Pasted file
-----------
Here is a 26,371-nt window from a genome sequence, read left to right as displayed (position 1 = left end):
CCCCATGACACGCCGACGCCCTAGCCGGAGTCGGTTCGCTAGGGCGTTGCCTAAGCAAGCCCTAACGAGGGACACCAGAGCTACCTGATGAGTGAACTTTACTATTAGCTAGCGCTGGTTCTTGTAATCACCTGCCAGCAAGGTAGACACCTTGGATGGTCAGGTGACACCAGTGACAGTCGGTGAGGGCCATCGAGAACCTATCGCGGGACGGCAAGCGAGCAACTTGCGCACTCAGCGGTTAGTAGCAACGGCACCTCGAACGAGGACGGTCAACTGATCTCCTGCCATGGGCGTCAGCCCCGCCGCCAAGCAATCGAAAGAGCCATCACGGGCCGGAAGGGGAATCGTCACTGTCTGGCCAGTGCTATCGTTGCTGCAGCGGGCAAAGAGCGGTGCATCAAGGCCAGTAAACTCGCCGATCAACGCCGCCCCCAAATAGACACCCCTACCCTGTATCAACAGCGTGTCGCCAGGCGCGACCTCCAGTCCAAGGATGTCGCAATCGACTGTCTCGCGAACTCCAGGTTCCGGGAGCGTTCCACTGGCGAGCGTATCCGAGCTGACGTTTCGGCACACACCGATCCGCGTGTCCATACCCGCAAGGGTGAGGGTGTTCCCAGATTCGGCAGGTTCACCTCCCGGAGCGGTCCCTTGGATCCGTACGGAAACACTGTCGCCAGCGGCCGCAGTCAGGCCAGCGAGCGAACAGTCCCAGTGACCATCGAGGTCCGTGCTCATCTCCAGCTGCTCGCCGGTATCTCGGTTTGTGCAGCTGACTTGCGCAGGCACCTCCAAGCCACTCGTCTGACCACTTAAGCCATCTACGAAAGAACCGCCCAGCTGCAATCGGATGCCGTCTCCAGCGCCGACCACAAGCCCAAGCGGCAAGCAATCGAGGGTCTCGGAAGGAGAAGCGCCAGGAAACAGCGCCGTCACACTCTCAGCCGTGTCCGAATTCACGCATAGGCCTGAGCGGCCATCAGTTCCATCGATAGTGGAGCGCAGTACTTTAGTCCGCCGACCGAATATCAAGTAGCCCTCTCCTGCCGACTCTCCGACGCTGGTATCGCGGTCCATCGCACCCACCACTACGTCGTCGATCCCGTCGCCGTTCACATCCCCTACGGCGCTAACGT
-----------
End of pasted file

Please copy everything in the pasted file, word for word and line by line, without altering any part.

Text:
Here is a 26,371-nt window from a genome sequence, read left to right as displayed (position 1 = left end):
CCCCATGACACGCCGACGCCCTAGCCGGAGTCGGTTCGCTAGGGCGTTGCCTAAGCAAGCCCTAACGAGGGACACCAGAGCTACCTGATGAGTGAACTTTACTATTAGCTAGCGCTGGTTCTTGTAATCACCTGCCAGCAAGGTAGACACCTTGGATGGTCAGGTGACACCAGTGACAGTCGGTGAGGGCCATCGAGAACCTATCGCGGGACGGCAAGCGAGCAACTTGCGCACTCAGCGGTTAGTAGCAACGGCACCTCGAACGAGGACGGTCAACTGATCTCCTGCCATGGGCGTCAGCCCCGCCGCCAAGCAATCGAAAGAGCCATCACGGGCCGGAAGGGGAATCGTCACTGTCTGGCCAGTGCTATCGTTGCTGCAGCGGGCAAAGAGCGGTGCATCAAGGCCAGTAAACTCGCCGATCAACGCCGCCCCCAAATAGACACCCCTACCCTGTATCAACAGCGTGTCGCCAGGCGCGACCTCCAGTCCAAGGATGTCGCAATCGACTGTCTCGCGAACTCCAGGTTCCGGGAGCGTTCCACTGGCGAGCGTATCCGAGCTGACGTTTCGGCACACACCGATCCGCGTGTCCATACCCGCAAGGGTGAGGGTGTTCCCAGATTCGGCAGGTTCACCTCCCGGAGCGGTCCCTTGGATCCGTACGGAAACACTGTCGCCAGCGGCCGCAGTCAGGCCAGCGAGCGAACAGTCCCAGTGACCATCGAGGTCCGTGCTCATCTCCAGCTGCTCGCCGGTATCTCGGTTTGTGCAGCTGACTTGCGCAGGCACCTCCAAGCCACTCGTCTGACCACTTAAGCCATCTACGAAAGAACCGCCCAGCTGCAATCGGATGCCGTCTCCAGCGCCGACCACAAGCCCAAGCGGCAAGCAATCGAGGGTCTCGGAAGGAGAAGCGCCAGGAAACAGCGCCGTCACACTCTCAGCCGTGTCCGAATTCACGCATAGGCCTGAGCGGCCATCAGTTCCATCGATAGTGGAGCGCAGTACTTTAGTCCGCCGACCGAATATCAAGTAGCCCTCTCCTGCCGACTCTCCGACGCTGGTATCGCGGTCCATCGCACCCACCACTACGTCGTCGATCCCGTCGCCGTTCACATCCCCTACGGCGCTAACGT